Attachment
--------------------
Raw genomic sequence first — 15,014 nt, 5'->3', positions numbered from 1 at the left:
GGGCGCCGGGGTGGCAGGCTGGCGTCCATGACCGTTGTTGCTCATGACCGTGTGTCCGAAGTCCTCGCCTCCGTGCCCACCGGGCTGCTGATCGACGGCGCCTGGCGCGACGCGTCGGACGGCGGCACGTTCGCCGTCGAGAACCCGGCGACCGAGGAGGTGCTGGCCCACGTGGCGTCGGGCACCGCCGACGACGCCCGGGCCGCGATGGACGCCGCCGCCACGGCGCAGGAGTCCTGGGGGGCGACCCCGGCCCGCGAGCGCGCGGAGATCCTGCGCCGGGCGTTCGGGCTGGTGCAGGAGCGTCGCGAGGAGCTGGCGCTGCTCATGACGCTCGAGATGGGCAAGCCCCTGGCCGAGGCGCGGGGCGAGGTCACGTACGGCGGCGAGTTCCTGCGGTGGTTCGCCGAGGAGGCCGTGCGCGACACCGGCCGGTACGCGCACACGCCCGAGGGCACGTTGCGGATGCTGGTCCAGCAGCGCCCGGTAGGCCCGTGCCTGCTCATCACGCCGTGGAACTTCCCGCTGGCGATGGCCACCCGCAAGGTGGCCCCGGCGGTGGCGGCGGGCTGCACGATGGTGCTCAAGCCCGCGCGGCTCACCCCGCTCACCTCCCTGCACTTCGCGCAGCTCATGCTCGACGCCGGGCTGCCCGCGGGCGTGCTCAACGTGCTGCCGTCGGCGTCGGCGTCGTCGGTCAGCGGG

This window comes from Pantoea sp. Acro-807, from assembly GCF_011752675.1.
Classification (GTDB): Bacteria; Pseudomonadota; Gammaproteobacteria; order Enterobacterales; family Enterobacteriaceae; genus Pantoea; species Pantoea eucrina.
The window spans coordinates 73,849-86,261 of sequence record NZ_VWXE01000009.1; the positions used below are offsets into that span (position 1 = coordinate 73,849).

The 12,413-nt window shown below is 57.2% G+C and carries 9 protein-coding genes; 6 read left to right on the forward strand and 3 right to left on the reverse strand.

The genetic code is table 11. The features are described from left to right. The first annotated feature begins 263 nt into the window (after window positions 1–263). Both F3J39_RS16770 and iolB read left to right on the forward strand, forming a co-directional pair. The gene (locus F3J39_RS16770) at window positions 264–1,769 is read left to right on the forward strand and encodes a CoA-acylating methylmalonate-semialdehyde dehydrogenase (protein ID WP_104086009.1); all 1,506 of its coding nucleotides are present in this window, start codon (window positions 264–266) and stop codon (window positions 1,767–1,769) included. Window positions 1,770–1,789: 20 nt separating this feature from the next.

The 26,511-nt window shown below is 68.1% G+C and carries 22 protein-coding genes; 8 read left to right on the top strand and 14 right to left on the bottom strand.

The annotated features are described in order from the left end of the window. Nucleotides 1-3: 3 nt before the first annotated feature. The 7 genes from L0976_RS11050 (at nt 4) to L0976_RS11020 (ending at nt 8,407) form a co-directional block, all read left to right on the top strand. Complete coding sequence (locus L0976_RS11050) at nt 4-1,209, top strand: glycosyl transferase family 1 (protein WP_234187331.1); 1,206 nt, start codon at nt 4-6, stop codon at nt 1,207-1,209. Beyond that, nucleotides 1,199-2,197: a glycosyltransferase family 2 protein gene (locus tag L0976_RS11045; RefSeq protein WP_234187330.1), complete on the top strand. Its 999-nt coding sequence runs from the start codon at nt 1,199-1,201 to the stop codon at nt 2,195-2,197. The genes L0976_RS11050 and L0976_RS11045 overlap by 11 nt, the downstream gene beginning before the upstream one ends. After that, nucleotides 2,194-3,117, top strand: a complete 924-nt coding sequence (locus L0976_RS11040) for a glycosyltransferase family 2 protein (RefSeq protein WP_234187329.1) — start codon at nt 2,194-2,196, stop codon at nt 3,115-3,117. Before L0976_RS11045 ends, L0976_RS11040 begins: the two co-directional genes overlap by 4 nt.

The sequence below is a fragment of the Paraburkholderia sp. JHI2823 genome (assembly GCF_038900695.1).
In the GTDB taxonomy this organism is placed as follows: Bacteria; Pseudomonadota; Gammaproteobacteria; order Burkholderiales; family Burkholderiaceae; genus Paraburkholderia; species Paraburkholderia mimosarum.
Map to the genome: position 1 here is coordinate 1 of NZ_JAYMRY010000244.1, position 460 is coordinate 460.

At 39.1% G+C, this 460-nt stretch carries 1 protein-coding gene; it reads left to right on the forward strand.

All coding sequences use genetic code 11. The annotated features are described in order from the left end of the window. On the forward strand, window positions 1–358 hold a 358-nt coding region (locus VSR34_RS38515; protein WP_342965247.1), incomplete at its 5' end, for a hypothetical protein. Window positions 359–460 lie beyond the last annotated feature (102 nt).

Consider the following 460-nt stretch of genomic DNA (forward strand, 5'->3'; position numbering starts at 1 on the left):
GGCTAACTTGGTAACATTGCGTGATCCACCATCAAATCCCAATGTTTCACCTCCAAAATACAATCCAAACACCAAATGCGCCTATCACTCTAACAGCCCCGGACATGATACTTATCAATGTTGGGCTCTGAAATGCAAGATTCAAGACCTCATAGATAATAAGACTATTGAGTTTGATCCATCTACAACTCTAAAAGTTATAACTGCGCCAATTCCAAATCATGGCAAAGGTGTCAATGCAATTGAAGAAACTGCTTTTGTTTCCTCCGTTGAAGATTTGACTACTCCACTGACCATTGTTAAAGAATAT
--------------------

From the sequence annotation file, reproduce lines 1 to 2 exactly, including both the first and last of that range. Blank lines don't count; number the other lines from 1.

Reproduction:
Raw genomic sequence first — 15,014 nt, 5'->3', positions numbered from 1 at the left:
GGGCGCCGGGGTGGCAGGCTGGCGTCCATGACCGTTGTTGCTCATGACCGTGTGTCCGAAGTCCTCGCCTCCGTGCCCACCGGGCTGCTGATCGACGGCGCCTGGCGCGACGCGTCGGACGGCGGCACGTTCGCCGTCGAGAACCCGGCGACCGAGGAGGTGCTGGCCCACGTGGCGTCGGGCACCGCCGACGACGCCCGGGCCGCGATGGACGCCGCCGCCACGGCGCAGGAGTCCTGGGGGGCGACCCCGGCCCGCGAGCGCGCGGAGATCCTGCGCCGGGCGTTCGGGCTGGTGCAGGAGCGTCGCGAGGAGCTGGCGCTGCTCATGACGCTCGAGATGGGCAAGCCCCTGGCCGAGGCGCGGGGCGAGGTCACGTACGGCGGCGAGTTCCTGCGGTGGTTCGCCGAGGAGGCCGTGCGCGACACCGGCCGGTACGCGCACACGCCCGAGGGCACGTTGCGGATGCTGGTCCAGCAGCGCCCGGTAGGCCCGTGCCTGCTCATCACGCCGTGGAACTTCCCGCTGGCGATGGCCACCCGCAAGGTGGCCCCGGCGGTGGCGGCGGGCTGCACGATGGTGCTCAAGCCCGCGCGGCTCACCCCGCTCACCTCCCTGCACTTCGCGCAGCTCATGCTCGACGCCGGGCTGCCCGCGGGCGTGCTCAACGTGCTGCCGTCGGCGTCGGCGTCGTCGGTCAGCGGG